Why Bond And Custody Rule Change Is Important For Immigrant Families
Small changes, my mother taught me, can sometimes make the biggest differences.
As a Riverside immigration attorney, that’s how I view a procedural change being proposed for immigrant bond and custody hearings.
In late September, the Executive Office For Immigration Review announced a proposed amendment to its court rules which would now allow a lawyer, attorney, or legal representative to appear on behalf of an immigrant defendant solely for custody and bond proceedings.
On the whole, the proposal is a relatively minor procedural change, certainly not earth-shattering news by any stretch of one’s legal imagination.
As a result, it received scant attention from major media sources.
It is, however, a potentially life-saving shift for the families of many detained immigrants.
Under the suggested revision, a lawyer who agrees to help an immigrant try to obtain a reasonable bond and release from detention would no longer be bound to represent him or her at future non-bond related hearings.
Current regulations require that once a legal representative enters an appearance for custody and bond proceedings, he cannot automatically withdraw from the case. Rather, he must file a motion to withdraw from the case – and it must be approved by the immigration judge before he is relieved from handling additional hearings.
The Impact Of Detention And Deportation Overload?
The EOIR’s proposed alteration is not entirely benevolent.
The switch is related to the massive overload of deportation and removal cases at immigration courts, and the psychological burdens it imposes on immigration judges who are assigned to handle the detained cases calendar.
Although not explicitly stated, the current Central American Refugee influx has probably also affected the immigration courts’ new outlook towards separate representation for bond and custody hearings vis-a-vis regular hearings.
Without such a change, the judicial backlog will grow worse if attorneys do not help move the immigrant youth cases forward.
Nonetheless, in my view, this is a good move.
For years, when it comes to bond and detention, as a deportation defense lawyer, I have been torn between my desire to pursue justice for individuals from other countries facing separation from their families and my obligation to feed my own family.
Allow me to briefly explain.
For many immigrant families, the question is simple.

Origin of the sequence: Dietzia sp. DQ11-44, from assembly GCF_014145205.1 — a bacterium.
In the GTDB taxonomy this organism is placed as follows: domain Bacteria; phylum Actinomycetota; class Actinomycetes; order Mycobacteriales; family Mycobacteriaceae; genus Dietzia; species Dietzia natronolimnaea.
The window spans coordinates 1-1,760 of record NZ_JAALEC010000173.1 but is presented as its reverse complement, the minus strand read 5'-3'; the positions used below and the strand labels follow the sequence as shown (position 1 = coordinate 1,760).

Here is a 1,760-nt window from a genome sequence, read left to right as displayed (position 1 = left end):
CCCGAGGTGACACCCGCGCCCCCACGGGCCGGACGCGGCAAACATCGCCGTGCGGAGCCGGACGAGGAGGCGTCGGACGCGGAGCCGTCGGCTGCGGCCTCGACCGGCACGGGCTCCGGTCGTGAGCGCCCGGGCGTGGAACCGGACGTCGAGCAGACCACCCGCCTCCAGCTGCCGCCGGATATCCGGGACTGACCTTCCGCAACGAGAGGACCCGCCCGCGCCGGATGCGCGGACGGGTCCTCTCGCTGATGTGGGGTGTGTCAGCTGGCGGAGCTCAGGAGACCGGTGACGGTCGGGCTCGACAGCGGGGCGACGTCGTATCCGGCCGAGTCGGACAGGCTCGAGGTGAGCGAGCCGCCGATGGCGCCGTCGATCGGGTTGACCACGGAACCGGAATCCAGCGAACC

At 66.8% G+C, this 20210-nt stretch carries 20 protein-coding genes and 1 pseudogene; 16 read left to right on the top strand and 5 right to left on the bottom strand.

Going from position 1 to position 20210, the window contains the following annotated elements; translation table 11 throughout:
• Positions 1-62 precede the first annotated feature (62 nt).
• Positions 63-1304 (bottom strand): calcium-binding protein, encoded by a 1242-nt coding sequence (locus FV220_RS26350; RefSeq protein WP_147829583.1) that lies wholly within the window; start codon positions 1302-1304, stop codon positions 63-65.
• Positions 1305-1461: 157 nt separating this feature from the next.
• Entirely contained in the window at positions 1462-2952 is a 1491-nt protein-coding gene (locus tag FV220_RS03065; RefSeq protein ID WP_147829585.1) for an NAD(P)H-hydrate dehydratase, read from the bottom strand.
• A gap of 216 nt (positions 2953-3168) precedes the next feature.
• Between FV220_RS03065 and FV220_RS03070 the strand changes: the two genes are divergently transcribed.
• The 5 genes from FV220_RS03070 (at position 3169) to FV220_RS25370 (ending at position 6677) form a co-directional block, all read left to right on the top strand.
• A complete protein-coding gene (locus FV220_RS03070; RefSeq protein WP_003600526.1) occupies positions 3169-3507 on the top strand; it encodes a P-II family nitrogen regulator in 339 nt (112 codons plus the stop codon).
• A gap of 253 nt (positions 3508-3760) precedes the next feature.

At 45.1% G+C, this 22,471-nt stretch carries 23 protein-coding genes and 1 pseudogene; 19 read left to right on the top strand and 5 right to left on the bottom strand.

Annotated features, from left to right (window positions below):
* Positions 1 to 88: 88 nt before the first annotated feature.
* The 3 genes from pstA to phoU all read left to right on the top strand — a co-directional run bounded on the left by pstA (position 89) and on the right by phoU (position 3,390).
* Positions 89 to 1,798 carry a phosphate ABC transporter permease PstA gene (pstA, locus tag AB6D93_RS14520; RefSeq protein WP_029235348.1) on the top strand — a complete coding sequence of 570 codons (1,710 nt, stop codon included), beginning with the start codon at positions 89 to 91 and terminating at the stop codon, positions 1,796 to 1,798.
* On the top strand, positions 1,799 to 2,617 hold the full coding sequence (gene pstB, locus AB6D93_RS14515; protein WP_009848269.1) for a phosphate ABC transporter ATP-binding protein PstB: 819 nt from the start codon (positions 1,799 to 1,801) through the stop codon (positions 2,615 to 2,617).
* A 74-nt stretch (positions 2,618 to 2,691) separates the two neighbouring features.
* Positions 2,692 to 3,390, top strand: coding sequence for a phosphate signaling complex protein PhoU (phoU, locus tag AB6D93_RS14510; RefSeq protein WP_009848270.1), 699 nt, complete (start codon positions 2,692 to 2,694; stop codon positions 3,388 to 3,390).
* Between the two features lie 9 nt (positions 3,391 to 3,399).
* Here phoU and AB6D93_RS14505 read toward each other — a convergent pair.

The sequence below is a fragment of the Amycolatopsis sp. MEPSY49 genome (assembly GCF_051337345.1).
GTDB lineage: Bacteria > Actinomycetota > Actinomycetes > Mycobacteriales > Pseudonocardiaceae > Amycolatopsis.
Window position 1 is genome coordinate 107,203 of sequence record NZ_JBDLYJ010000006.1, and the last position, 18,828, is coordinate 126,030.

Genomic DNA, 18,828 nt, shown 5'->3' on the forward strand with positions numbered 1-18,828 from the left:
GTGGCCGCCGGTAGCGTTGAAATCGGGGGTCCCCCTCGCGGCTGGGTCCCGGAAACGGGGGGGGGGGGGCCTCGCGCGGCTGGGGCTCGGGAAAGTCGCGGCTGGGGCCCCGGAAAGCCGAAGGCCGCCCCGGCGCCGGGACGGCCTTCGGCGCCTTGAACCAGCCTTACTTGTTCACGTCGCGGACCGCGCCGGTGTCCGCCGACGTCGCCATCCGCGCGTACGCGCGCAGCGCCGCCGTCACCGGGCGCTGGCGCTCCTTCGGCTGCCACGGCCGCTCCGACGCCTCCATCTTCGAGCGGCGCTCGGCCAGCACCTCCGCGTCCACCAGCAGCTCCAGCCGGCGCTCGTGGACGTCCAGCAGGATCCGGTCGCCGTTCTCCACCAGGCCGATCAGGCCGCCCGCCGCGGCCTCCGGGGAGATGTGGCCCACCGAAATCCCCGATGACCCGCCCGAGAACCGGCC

Can You Help Me Get My Spouse Get Out Of Immigration Jail On Bond?
Unfortunately, for most immigration defense attorneys, the legal and business aspects require more complex calculations.
The reality is that many immigrants cannot afford to pay an attorney to represent their detained family members and a bond amount to secure their release from custody at the outset of cases.
Often they offer to pay for the bond representation. But they cannot guarantee any payments for additional hearings.
When the detained individual is also the main wage-earner of the family, the financial burden is even greater. In such cases, putting up a fight to secure a reasonable bond is critical to the long-term defense of many immigrants. If the wage-earner can be released and returns to work, the family has a better chance of paying for high quality legal assistance.
Yet, due to the inflexibility of present EOIR rules, venturing into cases involving immigrants in custody without a retainer sufficient to cover court appearances after the bond hearing is not only a financial, but also a time risk for lawyers.
Unlike other courts, immigration courts have not allowed attorneys to make limited appearances. As noted above, once an attorney appears in a case, the lawyer may be mandated to handle the entire matter, even if the case takes several years.
This places lawyers, however well-meaning, between a judicial rock and legal hard place.
The proposed amendment alleviates this dilemma.
Separate Representation For Custody And Bond Proceedings
The Federal Register, September 17, 2014
“Permitting such separate appearances is expected to encourage more attorneys and accredited representatives to agree to represent aliens who would otherwise appear pro se at their custody and bond proceedings, which, in turn, will benefit the public by increasing the efficiency of the Immigration Courts.”
How The Separate Representation Rule Promotes Family Unity
In its commentary to the proposed regulation modification, the statistical basis for the change was provided by EOIR:
- Of the 265,708 cases involving detained aliens from FY 2011 to FY 2013, 79% (210,633) were unrepresented.
- By contrast, of the 214,506 cases during the same time frame for immigrants who were never detained, only 23% (50,075) were unrepresented.
If the change goes into effect, detainees will have an easier time obtaining counsel to represent them on a limited basis to fight bond and custody issues. (An additional byproduct is that many lawyers will be willing to handle such hearings on a reduced fee basis, hoping to secure an agreement for more work later.)
In short, the proposed change is a win-win-win.
The immigration courts would benefit by more expeditious processing of cases. Immigration lawyers could represent such individuals without having to take a risk that their limited fees representation will last several years.
Most significantly, detained immigrants are likely to obtain favorable family unity decisions more often.
By Carlos Batara, Immigration Law, Policy, And Politics